The pledge by Chris Smith, the Secretary of State for Culture, Media and Sport, to allow free access for all by 2001 has been abandoned, apparently on financial grounds.
Arts insiders fear the retreat will renew pressure on Britain's flagship institutions such as the British Museum to introduce admission fees. "It is difficult for the non-chargers to resist pressures to charge if the Government isn't helping to fulfil its own policy. The charging culture remains," one said.
Chris Smith's original promise provided free access for children from April this year, for pensioners from next spring and for everyone from the year after that. But sources within the Department of Culture, Media and Sport (DCMS) have confirmed that, although agreement was reached on pensioners and children, extending the policy further was "too complicated".
Mr Smith extracted around pounds 100m extra from the Treasury to help the museums and galleries over three years. A sum of pounds 30m was put aside for 2001, but several demands are being made on that cash. These include extra support for the Royal Armouries in Leeds, which has serious financial problems, and for the new Tate Gallery of Modern Art, which is due to open at Bankside in London in May.
In addition, some museum trustees have opposed universal free admission because of the financial impact. The extra cash for museums was supposed to compensate for the loss of admission charge revenue.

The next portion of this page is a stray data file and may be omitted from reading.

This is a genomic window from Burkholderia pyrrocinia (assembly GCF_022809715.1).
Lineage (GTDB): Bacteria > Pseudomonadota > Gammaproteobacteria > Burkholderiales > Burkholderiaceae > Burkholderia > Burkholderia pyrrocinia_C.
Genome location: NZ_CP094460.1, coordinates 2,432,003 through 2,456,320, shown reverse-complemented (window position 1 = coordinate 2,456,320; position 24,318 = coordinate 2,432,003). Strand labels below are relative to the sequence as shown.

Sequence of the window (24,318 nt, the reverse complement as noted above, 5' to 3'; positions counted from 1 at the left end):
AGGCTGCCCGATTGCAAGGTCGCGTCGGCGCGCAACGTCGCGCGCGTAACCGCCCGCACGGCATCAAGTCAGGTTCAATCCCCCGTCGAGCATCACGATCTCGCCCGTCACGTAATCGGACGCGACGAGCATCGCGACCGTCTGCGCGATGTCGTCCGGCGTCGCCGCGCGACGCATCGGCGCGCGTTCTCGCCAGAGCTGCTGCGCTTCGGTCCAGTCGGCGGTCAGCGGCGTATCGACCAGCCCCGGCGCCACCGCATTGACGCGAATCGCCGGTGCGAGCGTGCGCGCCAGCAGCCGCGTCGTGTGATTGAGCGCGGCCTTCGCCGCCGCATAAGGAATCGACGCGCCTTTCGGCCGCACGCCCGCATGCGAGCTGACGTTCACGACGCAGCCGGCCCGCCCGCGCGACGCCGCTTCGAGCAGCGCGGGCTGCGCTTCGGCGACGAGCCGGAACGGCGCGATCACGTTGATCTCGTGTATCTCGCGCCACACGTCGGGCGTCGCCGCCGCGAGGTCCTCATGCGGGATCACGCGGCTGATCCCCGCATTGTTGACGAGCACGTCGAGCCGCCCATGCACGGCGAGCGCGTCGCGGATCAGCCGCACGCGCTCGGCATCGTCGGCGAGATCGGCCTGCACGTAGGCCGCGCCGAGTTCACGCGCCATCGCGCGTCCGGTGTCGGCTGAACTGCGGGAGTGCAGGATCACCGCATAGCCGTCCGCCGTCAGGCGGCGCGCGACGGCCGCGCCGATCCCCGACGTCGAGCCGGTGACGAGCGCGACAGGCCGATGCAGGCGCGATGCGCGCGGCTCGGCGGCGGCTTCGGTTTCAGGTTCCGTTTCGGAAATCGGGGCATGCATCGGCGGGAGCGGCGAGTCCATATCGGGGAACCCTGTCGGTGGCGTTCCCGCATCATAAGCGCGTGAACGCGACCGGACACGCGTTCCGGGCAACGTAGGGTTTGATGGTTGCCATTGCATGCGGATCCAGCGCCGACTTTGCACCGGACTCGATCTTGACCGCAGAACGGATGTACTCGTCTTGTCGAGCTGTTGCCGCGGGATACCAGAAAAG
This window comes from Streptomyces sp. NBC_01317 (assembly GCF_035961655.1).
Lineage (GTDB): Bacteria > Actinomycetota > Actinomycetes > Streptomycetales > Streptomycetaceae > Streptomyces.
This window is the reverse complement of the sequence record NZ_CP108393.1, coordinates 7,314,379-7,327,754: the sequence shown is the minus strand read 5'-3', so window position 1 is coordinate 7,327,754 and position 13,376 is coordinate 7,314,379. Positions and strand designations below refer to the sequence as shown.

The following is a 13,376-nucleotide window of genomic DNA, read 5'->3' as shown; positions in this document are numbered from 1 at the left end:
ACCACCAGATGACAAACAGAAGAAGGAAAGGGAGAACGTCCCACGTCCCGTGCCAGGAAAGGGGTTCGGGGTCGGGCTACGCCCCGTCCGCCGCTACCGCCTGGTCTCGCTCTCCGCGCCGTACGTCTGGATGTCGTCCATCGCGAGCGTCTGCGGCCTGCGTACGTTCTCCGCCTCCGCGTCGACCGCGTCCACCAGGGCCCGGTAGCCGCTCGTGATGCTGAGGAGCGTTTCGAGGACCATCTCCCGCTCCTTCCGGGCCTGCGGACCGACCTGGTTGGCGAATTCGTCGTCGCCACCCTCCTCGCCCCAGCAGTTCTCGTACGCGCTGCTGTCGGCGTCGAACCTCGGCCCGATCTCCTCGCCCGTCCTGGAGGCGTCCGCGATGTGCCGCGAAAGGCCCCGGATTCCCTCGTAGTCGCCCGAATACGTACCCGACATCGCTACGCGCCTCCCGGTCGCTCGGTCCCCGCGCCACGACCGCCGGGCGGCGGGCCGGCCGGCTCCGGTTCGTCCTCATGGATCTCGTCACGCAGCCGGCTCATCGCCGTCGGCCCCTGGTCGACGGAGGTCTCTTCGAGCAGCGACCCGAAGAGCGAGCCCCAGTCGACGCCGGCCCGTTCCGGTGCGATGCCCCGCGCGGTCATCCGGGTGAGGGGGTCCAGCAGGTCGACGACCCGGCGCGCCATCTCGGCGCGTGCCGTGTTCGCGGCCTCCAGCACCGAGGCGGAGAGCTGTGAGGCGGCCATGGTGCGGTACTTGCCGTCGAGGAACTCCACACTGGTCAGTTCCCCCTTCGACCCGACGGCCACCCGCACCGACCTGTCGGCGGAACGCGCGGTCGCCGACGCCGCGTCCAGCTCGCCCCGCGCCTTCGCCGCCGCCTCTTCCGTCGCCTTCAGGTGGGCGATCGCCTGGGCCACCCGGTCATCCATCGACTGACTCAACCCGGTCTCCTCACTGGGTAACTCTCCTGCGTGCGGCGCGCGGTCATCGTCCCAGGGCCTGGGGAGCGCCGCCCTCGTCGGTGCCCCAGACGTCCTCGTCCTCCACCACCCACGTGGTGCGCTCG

Further problems have been caused because institutions that do not charge at present would face a double blow: under British tax law, they would lose the right to reclaim VAT on running costs and capital projects, such as the Victoria and Albert Museum's planned Spiral extension.
David Barrie, director of the National Art Collections Fund (NACF) which campaigned for free admission, said the Government should come clean if universal access was not going to be possible. But if it did, he said he would be very disappointed. "The NACF passionately believes that the great national collections serve the whole population and preserving the principle of free admission is terrifically important."
The pledge applied to national institutions, such as the British Museum, where charges had been threatened, the National Gallery and the Natural History Museum, which are directly funded by the DCMS. Thousands of museums and galleries in the regions face financial crisis, but most of them are under local authority control.
Chris Smith has proclaimed free admission for children an enormous success with a 22 per cent increase in visits. But in a speech last month, he pulled back from the universal free admission commitment saying only "still wider access provision will be made" in 2001.
Some arts organisations are angry that responsibility for the policy is being thrown back to trustees. "With some exceptions, most of them want free admission but they need the Government to make it possible financially," one insider said.
Sir Nicholas Serota, director of the Tate, said his trustees had always supported the principle of free admission and wanted to see it extended to the Bankside gallery. "I think it was a fairly clear commitment from an incoming government that they wanted to see universal free admission and, in particular, from this secretary of state."
A DCMS spokesman said the intention remained but it was too early to say whether there would be some charges. Discussions were under way. "Some of the museums and galleries won't want free admission. We can't compel them," he said.
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